AMITYVILLE: THE AWAKENING (2017) Reviews and overview

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‘Unleash the evil inside’
Amityville: The Awakening is a 2017 American supernatural horror film produced by Dimension Films and (sigh) Blumhouse Productions and directed by Franck Khalfoun (Maniac remake) from a screenplay by Casey La Scala (The Remaining) and (deeper sigh) Daniel Farrands (The Tooth Fairy storyline, The Haunting in Connecticut producer). It was formerly known as Amityville: The Re-Awakening and The Amityville Horror: The Lost Tapes.

Filmed in 2014, this was originally due for release by Dimension Films on January 2, 2015. However, its release was pushed back and back. For several months, it was scheduled to be released in January 2017 but was rescheduled to June 29, 2017, and then cancelled.

The film finally debuted for free for a limited time on Google Play on October 12 and was released by Dimension Films in select theatres on October 28, 2017. Playing in ten movie theatres the film made just $742 in its opening weekend.

Teenager Belle Walker moves to 112 Ocean Avenue in Amityville, Long Island with her mother Joan, little sister Juliet, and brain-dead twin brother, James. The family’s impetus for moving there was to be closer to Doctor. Milton, a neurologist hoping to treat James, who suffered an accident that has left him on life support.

At school, Belle is taunted by her peers over moving into the home, which she learns was the site of mass murder by Ronald DeFeo 1974. In her bedroom on the third floor, she discovers blood stains from the murder concealed under the wallpaper. One night, Belle invites acquaintances Terrence—an enthusiast of the Amityville haunting—and Marissa, over to watch The Amityville Horror (1979) at the house…

“Clues pointing to disaster were all there, and Amityville: The Awakening is happy to meet lower expectations, offering no real scares and even less common sense for a chiller. Writer/director Franck Khalfoun tries to be a little bit clever with the effort, frosting the endeavor with self-awareness, but what he really needs are effective frights and less predictability…”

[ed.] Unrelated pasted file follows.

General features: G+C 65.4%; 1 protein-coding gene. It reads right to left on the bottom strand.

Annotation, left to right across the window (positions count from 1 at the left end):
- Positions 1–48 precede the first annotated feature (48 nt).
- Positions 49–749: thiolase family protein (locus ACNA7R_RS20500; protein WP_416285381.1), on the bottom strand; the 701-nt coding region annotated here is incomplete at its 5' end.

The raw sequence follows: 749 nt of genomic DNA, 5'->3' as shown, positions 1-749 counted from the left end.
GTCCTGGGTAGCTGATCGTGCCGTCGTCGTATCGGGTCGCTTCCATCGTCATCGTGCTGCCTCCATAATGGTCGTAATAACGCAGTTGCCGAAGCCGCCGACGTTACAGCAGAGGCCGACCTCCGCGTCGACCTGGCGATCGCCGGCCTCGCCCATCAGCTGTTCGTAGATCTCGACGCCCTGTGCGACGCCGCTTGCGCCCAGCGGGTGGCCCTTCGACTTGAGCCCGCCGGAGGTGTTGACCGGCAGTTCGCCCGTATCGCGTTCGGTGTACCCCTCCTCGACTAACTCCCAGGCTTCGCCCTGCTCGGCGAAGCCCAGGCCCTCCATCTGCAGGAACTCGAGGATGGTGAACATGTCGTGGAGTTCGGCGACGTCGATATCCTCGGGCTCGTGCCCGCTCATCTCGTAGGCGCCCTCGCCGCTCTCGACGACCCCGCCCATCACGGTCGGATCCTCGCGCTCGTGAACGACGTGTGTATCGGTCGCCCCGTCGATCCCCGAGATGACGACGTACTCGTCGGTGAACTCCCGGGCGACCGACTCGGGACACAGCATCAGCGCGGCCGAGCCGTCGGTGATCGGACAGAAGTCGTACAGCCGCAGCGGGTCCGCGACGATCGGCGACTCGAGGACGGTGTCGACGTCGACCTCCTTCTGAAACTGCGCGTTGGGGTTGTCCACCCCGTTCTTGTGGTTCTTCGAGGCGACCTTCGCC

” …as mediocre as the genre gets […] There’s a notable lack of set-pieces, with very little bumps in the night for a movie set in the world’s most evil-infested home. We get the occasional dream sequence, but the film is so awkwardly edited that the movie’s oneiric moments often appear to be left open-ended, segueing confusingly into the more grounded parts of the story.” The Movie Waffler

” …I found that the two halves equaled a cohesive experience that had tidbits of mayhem added in at just the right time. Nightmares, flashbacks to the original murders, wallpaper peeling away to reveal bloodstains, and the inclusion of the mysterious Red Room as a quasi-secondary character kept Amityville: The Awakening from burning out.” Horror Society

Amityville: The Awakening is a dopey, clichéd slab of genre slop that is served as artlessly as possible to an audience that have been waiting so long for the meal that they’re long-past the point of being hungry. It might stave off starvation, but it provides no emotional or intellectual nourishment, and scarcely clears even the lowest bars of competency and entertainment value.” Ready Steady Cut

” …for every unnecessary “boo!” moment (and there are many) there are genuinely effective sequences where the filmmaker creates tension through open doors and dark shadows and dead spaces on the screen. And despite the chilly mood and dreamlike atmosphere, there’s a silly ending that does exactly what was advertised…” The Prague Reporter

“The plot, which also written by Khalfoun himself, is plagued with half-baked characters and inconsistent pacing. The movie also relies too much on cheap and random jump scares. There are little build-ups for suspense and the movie’s recut from the original R to PG-13 is so obvious with all the abrupt editing.” Casey’s Movie Mania

” …there’s a good reveal in the climax of the film that seemed potentially cool, but ultimately went nowhere. Even the premise of the film shows a lot of promise.  This is a movie that could have been a solid family horror film, which would be a perfect fit for the Amityville series.  It just doesn’t come together in enough ways.”


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